Joanne Kates on the New T.O. Brunch: International
We could never Have imagined the sophistication, the variety and the ethnic super-spread of Toronto brunching. From farmhouse meats to vegan gone glam, from Aboriginal to Egyptian, Toronto ’17 is international brunch central.
Start brunch off right with the chef’s appetizer platter from Maha’s.
Egyptian eats: Maha’s Brunch
How is it that an unassuming 24 seater on Greenwood Avenue has captured so many hearts? Methinks it’s Maha Barsoom’s fault. She is the matriarch and head chef who, along with her daughter, son and a small army of cooks in the cramped kitchen, make Maha’s such a hot brunch destination.
Maha’s Egyptian cooking is what turned falafel et al from fast food into fine food. Her small falafels (homemade of course!) come as crisp half-spheres overflowing with perfect soft-boiled eggs in dreamy garlic mayo. With classic Middle Eastern chopped salad and cumin-spiked ungreasy home fries, this might be Toronto’s best brunch item. Maha’s grilled cheese is a dream sammy, butter-sautéed dates in melted Havarti, Swiss and Gouda on pressed grilled egg bread. Her basturma scramble is Egyptian heaven — thin-sliced cured beef with fenugreek and garlic in scrambled eggs. Even the classic foole is better in Maha’s deft hands: She stews the fava beans with tomato and onion and garnishes with hard-boiled egg, falafel, tomato-inflected feta and charred snazzy pita.
Chef’s justly famous lentil soup sells out early most days, so caveat emptor. Also beware the weekend lineups, for Maha’s is a poorly kept neighbourhood secret, and they don’t take reservations. One more caveat: do not leave without inhaling the hazelnut latte. The combo of strong espresso with hazelnut syrup in foamed milk and Nutella on top is pure Eros.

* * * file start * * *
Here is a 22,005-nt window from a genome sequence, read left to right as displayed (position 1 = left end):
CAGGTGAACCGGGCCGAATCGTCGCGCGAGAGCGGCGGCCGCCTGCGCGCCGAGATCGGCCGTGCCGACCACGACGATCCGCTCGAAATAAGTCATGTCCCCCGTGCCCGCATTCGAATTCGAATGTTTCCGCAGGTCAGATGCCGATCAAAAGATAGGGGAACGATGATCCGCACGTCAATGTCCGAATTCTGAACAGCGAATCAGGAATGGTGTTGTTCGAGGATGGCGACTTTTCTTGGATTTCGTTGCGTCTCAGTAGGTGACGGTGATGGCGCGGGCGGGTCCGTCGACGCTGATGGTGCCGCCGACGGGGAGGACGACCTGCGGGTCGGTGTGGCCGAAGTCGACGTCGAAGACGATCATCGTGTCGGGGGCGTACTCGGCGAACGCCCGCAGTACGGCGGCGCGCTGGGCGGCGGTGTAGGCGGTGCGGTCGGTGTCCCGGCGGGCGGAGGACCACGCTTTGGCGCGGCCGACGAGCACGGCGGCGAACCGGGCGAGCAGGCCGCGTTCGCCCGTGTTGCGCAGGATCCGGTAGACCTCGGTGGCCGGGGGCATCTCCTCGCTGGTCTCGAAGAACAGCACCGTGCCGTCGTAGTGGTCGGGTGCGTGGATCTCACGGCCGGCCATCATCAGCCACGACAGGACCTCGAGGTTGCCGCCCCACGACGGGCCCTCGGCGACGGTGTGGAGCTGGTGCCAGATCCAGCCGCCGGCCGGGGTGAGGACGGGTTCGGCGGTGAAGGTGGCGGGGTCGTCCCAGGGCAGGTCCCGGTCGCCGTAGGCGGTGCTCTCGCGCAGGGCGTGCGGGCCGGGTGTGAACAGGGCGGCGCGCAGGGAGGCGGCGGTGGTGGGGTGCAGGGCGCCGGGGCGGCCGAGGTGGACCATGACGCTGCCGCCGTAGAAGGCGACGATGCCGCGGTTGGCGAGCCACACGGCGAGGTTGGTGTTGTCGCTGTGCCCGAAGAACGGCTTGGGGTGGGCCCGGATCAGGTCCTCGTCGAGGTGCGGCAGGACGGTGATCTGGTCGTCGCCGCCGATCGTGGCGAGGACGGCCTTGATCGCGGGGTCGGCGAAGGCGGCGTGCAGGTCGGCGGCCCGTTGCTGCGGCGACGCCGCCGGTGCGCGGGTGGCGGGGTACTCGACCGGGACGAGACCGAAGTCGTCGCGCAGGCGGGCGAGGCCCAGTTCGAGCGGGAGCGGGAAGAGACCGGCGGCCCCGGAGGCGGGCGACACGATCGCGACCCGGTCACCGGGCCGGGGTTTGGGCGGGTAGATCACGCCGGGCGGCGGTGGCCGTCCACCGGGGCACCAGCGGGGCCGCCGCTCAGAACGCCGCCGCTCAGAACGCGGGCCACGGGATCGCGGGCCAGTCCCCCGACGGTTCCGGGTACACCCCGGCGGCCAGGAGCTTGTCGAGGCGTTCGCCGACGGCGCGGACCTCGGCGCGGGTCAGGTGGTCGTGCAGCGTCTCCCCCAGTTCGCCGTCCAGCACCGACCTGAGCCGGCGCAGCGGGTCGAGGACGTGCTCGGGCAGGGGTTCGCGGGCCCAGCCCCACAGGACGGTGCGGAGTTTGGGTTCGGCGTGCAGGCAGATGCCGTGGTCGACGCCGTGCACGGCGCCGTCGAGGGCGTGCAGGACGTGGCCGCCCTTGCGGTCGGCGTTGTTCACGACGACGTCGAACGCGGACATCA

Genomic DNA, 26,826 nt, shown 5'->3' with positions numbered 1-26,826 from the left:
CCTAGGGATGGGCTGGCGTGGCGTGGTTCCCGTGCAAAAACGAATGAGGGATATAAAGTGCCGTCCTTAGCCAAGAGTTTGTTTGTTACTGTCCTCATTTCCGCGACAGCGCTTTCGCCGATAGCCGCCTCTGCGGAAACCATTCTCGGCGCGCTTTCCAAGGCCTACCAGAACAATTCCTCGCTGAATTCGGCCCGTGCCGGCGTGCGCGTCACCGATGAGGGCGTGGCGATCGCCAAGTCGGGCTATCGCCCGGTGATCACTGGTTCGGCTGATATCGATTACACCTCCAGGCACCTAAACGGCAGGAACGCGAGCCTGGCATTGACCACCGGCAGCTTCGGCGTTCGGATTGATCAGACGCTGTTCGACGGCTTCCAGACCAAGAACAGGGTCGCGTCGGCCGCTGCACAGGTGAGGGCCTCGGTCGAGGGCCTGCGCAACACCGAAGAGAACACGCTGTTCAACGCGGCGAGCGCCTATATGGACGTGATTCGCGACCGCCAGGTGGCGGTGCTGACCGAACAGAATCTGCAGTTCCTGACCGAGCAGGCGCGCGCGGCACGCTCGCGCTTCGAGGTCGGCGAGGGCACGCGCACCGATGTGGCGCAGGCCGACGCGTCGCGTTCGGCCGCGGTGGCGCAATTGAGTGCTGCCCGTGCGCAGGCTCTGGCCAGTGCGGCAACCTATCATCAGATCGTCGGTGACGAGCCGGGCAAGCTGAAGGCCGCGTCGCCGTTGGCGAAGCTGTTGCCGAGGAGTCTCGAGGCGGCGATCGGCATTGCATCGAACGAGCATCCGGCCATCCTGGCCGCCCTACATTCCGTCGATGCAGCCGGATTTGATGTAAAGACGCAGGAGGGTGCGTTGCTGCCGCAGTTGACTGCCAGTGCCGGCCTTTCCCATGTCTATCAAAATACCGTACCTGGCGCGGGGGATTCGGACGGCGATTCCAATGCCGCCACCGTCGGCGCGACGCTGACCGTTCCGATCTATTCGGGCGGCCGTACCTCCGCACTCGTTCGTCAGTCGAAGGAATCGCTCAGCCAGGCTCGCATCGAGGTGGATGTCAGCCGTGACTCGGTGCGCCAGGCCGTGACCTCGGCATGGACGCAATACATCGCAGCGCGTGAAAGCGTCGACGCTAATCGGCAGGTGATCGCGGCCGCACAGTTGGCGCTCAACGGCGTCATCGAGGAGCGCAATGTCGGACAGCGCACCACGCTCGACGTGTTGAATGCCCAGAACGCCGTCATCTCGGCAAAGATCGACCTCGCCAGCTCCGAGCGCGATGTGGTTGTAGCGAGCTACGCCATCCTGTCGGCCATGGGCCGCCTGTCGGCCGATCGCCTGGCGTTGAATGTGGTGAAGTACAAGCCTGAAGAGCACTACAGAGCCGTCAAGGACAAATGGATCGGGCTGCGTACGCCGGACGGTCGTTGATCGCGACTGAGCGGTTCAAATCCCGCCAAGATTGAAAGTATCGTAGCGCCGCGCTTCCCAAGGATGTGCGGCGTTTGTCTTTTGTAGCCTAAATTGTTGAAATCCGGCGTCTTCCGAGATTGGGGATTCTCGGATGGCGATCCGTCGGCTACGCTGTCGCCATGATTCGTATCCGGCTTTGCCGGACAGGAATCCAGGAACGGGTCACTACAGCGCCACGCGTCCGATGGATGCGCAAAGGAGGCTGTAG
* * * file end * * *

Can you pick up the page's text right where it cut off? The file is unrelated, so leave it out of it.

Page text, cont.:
Maha’s Brunch, 226 Greenwood Ave., 416-462-2703
© Ryan Emberley
MIddleterranean: Bar Reyna
This Yorkvillian brunch boîte charms thanks to its roots as a patio. Literally. Live trees grow up through the roof, their trunks twined with little white lights. Lanterns hang from the ceiling, and the walls, both wooden and brick, soar. We recline on variegated pillows strewn on comfy banquettes and feel divinely decadent. They throw a ringer into brunch Benny-world, sitting it on a fat potato rosti, a layer of lightly pickled cabbage and long-roasted duck, with the hollandaise built on sexy brown butter. Their take on croque-madame is another rewrite — a fried egg on sourdough toast spiked with labneh (strained yogurt) and smoked salmon. This is what happened when bagels and cream cheese went Middle Eastern.
We all know that brunch is not for calorie counting, so full speed ahead, damn the torpedoes, and order one of Reyna’s variations of sweet frites. Go trad and have them with aïoli, or add some heat Spanish-style with the garnish of manchego, crumbled chorizo and chipotle aïoli. The frites themselves are thin shreds of yummy.
Bar Reyna, 158 Cumberland St., 647-748-4464
SHAKSHUKA & FOCACCIA
Eggs play the starring role in these eats by Karolyne Ellacott
The shakshuka at Aviv
Here, a spicy tomato and red pepper stew with Swiss chard backs up a pair of fried eggs.
328 Dupont St.
Poached egg and pork kofta are smothered in tomato date ragu and topped with chimichurri.
807 Gerrard St. E.
This new-to-Canada Israeli chain serves focaccia laden with eggs, tahini, labneh and salad.
9340 Bathurst St., Unit 1
Skip across the globe with these Tasty bites — KE
Fav Cafe's nasi goreng
Check out this name in the north for a roster of Asian favourites. Indonesia’s flavourful nasi goreng takes the cake for us.
280 West Beaver Creek Rd., Unit 31
This is brunch gone Indian. Order up the poached eggs on veg tikki smothered in butter chicken sauce. Oh, and there are masala fries to boot.
760 St. Clair Ave. W.
Sit on the charming back patio and get ready to rumble. The slow roast pork comes with poached egg, rice ’n’ beans, tostones and slaw. Yum.
392 Roncesvalles Ave.